Downe Township, New Jersey

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Downe Township, New Jersey
Township
Township of Downe
Downe Township highlighted in Cumberland County. Inset map: Cumberland County highlighted in the State of New Jersey.
Downe Township highlighted in Cumberland County. Inset map: Cumberland County highlighted in the State of New Jersey.
Census Bureau map of Downe Township, New Jersey
Census Bureau map of Downe Township, New Jersey
Coordinates: 39°16′10″N 75°08′00″W / 39.269497°N 75.133318°W / 39.269497; -75.133318Coordinates: 39°16′10″N 75°08′00″W / 39.269497°N 75.133318°W / 39.269497; -75.133318[1][2]
Country  United States
State  New Jersey
County Cumberland
Royal charter January 19, 1748
Incorporated February 21, 1798
Government[6]
 • Type Township
 • Mayor Robert G. Campbell (R, term ends December 31, 2015)[3][4]
 • Clerk Nadine Lockley[5]
Area[1]
 • Total 54.268 sq mi (140.552 km2)
 • Land 48.606 sq mi (125.888 km2)
 • Water 5.662 sq mi (14.664 km2)  10.43%
Area rank 31st of 566 in state
3rd of 14 in county[1]
Elevation[7] 0 ft (0 m)
Population (2010 Census)[8][9][10]
 • Total 1,585
 • Estimate (2013)[11] 1,566
 • Rank 510th of 566 in state
11th of 14 in county[12]
 • Density 32.6/sq mi (12.6/km2)
 • Density rank 559th of 566 in state
14th of 14 in county[12]
Time zone Eastern (EST) (UTC-5)
 • Summer (DST) Eastern (EDT) (UTC-4)
ZIP code 08315 - Dividing Creek
08321 - Fortescue
08345 - Newport
08349 - Port Norris, New Jersey[13]
Area code(s) 856 exchange: 785[14]
FIPS code 3401118220[1][15][16]
GNIS feature ID 0882061[17]
Website www.downetwpnj.org

Downe Township is a township in Cumberland County, New Jersey, United States. It is part of the Vineland-Millville-Bridgeton Primary Metropolitan Statistical Area for statistical purposes. As of the 2010 United States Census, the township's population was 1,585,[8][9][10] reflecting a decline of 46 (-2.8%) from the 1,631 counted in the 2000 Census, which had in turn declined by 71 (-4.2%) from the 1,702 counted in the 1990 Census.[18]

What is now Downe Township was formed by Royal charter on January 19, 1748, as Downes Township, from portions of Fairfield Township. Downe Township was incorporated as one of New Jersey's initial 104 townships by an Act of the New Jersey Legislature on February 21, 1798. Portions of the township were taken to form Commercial Township on February 27, 1874.[19] Downe Township is a dry township where alcohol cannot be sold.[20][21]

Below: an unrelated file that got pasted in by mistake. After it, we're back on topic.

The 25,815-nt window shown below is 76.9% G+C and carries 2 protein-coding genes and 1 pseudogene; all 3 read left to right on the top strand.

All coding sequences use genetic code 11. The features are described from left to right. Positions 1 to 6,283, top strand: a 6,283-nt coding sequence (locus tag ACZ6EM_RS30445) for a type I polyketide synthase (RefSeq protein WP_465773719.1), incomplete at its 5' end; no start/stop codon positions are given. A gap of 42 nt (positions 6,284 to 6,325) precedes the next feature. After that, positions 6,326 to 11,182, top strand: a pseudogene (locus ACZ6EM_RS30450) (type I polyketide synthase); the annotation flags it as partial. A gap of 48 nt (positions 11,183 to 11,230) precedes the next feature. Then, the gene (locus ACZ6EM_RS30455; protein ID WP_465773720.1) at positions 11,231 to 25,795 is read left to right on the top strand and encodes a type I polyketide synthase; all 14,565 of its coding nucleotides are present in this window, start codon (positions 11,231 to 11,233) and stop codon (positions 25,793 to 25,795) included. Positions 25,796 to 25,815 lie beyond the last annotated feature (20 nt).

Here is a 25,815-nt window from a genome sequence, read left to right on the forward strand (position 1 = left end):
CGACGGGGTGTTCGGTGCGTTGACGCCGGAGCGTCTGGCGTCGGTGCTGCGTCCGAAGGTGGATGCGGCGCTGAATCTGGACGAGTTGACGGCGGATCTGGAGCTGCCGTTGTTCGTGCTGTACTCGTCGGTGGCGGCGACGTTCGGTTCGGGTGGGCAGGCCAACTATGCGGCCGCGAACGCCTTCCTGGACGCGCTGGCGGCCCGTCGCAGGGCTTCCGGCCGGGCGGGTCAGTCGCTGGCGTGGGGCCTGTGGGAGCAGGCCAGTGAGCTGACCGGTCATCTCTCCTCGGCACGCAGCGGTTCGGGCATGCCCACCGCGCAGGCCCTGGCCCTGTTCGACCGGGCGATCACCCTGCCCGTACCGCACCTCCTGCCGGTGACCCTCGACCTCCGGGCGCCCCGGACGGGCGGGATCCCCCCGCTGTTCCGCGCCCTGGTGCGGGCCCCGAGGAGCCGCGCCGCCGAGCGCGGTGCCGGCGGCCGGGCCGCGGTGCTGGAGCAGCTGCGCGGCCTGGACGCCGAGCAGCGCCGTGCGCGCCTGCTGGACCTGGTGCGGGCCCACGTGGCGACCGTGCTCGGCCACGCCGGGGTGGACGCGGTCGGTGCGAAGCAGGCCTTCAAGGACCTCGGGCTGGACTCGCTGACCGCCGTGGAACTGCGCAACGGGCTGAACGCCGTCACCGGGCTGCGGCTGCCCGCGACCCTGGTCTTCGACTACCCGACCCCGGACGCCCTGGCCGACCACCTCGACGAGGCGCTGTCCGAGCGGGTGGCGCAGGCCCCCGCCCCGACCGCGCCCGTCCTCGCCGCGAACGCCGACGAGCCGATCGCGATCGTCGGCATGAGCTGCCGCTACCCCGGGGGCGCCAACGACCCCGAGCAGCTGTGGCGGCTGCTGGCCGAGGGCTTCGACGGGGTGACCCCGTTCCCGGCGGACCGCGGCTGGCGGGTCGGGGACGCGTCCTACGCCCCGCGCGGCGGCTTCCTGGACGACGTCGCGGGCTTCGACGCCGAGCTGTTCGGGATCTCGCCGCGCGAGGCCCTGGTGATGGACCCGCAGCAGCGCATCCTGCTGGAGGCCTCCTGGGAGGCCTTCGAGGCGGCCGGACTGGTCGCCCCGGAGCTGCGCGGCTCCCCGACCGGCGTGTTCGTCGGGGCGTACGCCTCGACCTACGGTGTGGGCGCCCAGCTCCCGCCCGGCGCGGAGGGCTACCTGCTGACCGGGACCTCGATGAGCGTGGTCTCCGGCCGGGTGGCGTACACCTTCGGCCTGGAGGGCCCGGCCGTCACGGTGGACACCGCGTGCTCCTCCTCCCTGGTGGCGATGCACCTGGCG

Geography[edit]

Downe Township is located at 39°16′10″N 75°08′00″W / 39.269497°N 75.133318°W / 39.269497; -75.133318 (39.269497,-75.133318). According to the United States Census Bureau, the township had a total area of 54.268 square miles (140.552 km2), of which, 48.606 square miles (125.888 km2) of it was land and 5.662 square miles (14.664 km2) of it (10.43%) was water.[1][2]

The township borders Lawrence Township, Millville, Commercial Township, and the Delaware Bay.

Communities[edit]

There are five communities within Downe Township:

Demographics[edit]

Historical population
Census Pop.
1810 1,501
1820 1,749 16.5%
1830 1,923 9.9%
1840 1,920 −0.2%
1850 2,341 21.9%
1860 3,114 33.0%
1870 3,385 8.7%
1880 1,687 * −50.2%
1890 1,793 6.3%
1900 1,833 2.2%
1910 1,519 −17.1%
1920 1,322 −13.0%
1930 1,574 19.1%
1940 1,546 −1.8%
1950 1,786 15.5%
1960 1,870 4.7%
1970 1,777 −5.0%
1980 1,803 1.5%
1990 1,702 −5.6%
2000 1,631 −4.2%
2010 1,585 −2.8%
Est. 2013 1,566 [11][24] −1.2%
Population sources: 1810-2000[25]
1810-1920[26] 1840[27] 1850-1870[28]
1850[29] 1870[30] 1880-1890[31]
1890-1910[32] 1910-1930[33]
1930-1990[34] 2000[35][36] 2010[8][9][10]
* = Lost territory in previous decade[19]

Census 2010[edit]

At the 2010 United States Census, there were 1,585 people, 646 households, and 434.8 families residing in the township. The population density was 32.6 per square mile (12.6/km2). There were 996 housing units at an average density of 20.5 per square mile (7.9/km2). The racial makeup of the township was 92.62% (1,468) White, 2.59% (41) Black or African American, 0.50% (8) Native American, 0.25% (4) Asian, 0.00% (0) Pacific Islander, 1.64% (26) from other races, and 2.40% (38) from two or more races. Hispanics or Latinos of any race were 3.85% (61) of the population.[8]

There were 646 households, of which 21.8% had children under the age of 18 living with them, 52.0% were married couples living together, 8.5% had a female householder with no husband present, and 32.7% were non-families. 24.9% of all households were made up of individuals, and 13.3% had someone living alone who was 65 years of age or older. The average household size was 2.45 and the average family size was 2.93.[8]